Auburn House presents an exceptionally handsome exterior, its perfectly proportioned walls and ochre hue suggestive of something rather more Gallic than Gaelic. Undoubtedly this is what caught the eye of Mary McEvaddy, a fluent French speaker and dedicated Francophile. Mary’s love for France stems from long childhood holidays spent in the country with her mother. Her grandmother, the organist Kathleen O’Brien, was educated at the Conservatoire de Paris and ran her own music school in Brest.[ii] The French affair has now blossomed to such an extent that Mary has a small house in France, as well as a French son-in-law and French grandchildren. A passionate reader, Mary has absorbed much of her knowledge on patterns, style and colour from the pages of French interiors books and magazines. While in France, she frequently voyages around antique shops, design studios, interiors exhibitions and trade shows, gathering furniture, fabrics, wallpaper, dressings, lighting and, above all, ideas.

As such, it is perhaps no surprise that much of the ambience of the Auburn House interior is unmistakably French. At one extreme it is to be found in the wonderfully understated faux marbling [exact colour?] that now rolls along the walls throughout the house. The uplifting, sun-bleached earthy ochre effect was created by Stuccolite and echoes that of the exterior walls. In the drawing room, the tall multi-paned, deep-reveal Georgian windows are framed between rich hand-printed raw silk curtains made [by whom?] in Paris. The wild Connemara marble mantelpiece at the centre of the room demanded soft and mellowing colours.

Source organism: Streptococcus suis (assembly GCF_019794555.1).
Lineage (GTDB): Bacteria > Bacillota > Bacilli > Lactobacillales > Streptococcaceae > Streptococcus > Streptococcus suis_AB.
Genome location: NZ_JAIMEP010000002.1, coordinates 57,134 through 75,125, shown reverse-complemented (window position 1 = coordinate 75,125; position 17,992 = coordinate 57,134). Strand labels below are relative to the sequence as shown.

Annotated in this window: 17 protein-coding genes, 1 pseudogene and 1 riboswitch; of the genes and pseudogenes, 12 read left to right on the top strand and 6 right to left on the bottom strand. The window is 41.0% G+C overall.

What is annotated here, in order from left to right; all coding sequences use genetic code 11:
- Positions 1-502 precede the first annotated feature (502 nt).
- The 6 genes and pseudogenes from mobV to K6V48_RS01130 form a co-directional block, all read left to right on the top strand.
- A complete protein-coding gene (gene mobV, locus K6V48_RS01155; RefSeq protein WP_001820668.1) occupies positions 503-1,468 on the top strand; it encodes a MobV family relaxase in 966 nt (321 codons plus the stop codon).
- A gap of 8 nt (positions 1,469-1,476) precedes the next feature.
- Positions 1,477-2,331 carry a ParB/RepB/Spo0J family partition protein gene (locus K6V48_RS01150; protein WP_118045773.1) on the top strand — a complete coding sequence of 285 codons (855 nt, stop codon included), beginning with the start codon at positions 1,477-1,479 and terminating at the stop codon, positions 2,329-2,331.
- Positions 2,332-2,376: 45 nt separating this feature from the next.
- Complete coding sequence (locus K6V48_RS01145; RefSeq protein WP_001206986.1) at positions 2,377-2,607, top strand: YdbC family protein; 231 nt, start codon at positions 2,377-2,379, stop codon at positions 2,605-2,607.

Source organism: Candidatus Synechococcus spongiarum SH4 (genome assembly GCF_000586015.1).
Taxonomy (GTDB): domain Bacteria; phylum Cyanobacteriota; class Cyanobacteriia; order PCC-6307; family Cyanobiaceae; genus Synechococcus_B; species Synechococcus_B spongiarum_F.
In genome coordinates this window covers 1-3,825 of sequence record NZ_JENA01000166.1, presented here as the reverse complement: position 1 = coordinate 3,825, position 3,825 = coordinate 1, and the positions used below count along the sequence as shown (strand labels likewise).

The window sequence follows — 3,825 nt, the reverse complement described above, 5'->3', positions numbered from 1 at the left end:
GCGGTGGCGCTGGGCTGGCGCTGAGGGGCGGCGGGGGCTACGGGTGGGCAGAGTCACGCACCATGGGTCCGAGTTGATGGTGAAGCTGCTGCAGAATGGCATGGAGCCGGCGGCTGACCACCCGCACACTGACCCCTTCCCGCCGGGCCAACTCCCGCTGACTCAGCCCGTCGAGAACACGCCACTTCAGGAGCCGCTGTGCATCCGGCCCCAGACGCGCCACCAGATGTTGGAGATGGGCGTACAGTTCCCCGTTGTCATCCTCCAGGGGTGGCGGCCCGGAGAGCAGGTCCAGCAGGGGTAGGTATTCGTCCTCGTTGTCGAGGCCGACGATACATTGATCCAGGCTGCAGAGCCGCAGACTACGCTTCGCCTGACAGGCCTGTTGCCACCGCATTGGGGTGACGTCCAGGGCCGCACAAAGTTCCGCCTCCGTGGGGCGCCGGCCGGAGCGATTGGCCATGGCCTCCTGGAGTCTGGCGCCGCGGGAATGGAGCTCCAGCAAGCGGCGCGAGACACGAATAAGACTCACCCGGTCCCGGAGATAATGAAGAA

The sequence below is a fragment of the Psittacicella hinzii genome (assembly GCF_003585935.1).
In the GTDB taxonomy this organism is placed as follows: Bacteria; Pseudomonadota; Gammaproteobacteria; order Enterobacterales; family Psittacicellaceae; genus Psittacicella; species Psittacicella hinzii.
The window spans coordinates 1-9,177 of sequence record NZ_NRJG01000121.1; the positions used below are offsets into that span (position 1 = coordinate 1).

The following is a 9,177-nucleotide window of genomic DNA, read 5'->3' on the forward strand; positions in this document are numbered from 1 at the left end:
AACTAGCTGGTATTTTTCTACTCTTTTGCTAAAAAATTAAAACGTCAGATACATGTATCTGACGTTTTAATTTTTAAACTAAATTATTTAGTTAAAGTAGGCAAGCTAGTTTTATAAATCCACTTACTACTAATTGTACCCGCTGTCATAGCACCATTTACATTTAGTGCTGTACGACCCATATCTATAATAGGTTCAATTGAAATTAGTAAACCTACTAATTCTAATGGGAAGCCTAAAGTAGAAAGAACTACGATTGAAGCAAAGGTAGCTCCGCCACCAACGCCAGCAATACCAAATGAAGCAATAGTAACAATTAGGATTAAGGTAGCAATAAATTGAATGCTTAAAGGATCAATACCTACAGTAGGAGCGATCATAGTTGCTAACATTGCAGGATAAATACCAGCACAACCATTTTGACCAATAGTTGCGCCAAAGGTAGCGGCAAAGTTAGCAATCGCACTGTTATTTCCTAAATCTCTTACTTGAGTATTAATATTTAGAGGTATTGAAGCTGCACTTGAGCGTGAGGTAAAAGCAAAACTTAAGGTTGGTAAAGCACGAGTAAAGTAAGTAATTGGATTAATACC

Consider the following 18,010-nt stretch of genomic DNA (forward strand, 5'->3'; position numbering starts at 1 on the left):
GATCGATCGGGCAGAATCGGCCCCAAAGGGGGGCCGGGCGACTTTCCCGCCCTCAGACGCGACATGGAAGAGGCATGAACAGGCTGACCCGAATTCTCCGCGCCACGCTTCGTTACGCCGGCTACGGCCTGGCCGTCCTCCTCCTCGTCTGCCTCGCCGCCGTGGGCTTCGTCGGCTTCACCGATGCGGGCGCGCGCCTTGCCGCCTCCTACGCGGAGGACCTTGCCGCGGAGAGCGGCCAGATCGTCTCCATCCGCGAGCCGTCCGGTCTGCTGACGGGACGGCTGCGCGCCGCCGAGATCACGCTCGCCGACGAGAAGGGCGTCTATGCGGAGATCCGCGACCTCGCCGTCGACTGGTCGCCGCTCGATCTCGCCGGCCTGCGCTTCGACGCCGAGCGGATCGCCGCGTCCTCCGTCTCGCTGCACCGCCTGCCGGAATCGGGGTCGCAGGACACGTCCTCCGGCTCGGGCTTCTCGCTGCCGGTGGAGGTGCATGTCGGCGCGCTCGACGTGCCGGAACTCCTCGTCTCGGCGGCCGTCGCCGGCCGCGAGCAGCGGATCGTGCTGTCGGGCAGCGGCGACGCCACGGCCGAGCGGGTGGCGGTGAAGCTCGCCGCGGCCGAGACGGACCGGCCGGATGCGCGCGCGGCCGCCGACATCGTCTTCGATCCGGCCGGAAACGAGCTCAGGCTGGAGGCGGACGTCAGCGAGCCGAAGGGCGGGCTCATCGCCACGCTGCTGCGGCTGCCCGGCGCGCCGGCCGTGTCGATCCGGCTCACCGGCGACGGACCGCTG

In the dining room, the soft golden walls and burgundy carpet radiate warmth into sumptuous [colour?] curtains designed by a German firm [name?] who wowed Paris [at what show] in 1997. These curtains are complemented by some lively Art Deco tassels, handmade in France [by whom?]. Elsewhere through the houses, wall lamps, chandeliers, artwork, furniture and alcove statuary are also blessed with a French provenance. Mary confesses that the study, with its sumptuous deep aqua silk wallpaper, is almost entirely copied from something she saw at a show in Paris. Even the kitchen with its creamy white surfaces and copper pans exudes something defiantly Provençal, although it was designed by John Daly of Castleblayney. The new cantilevered cedar-wood conservatory adjacent to the kitchen was designed by John Deaton, and built by a team from Ballivor, Co Meath.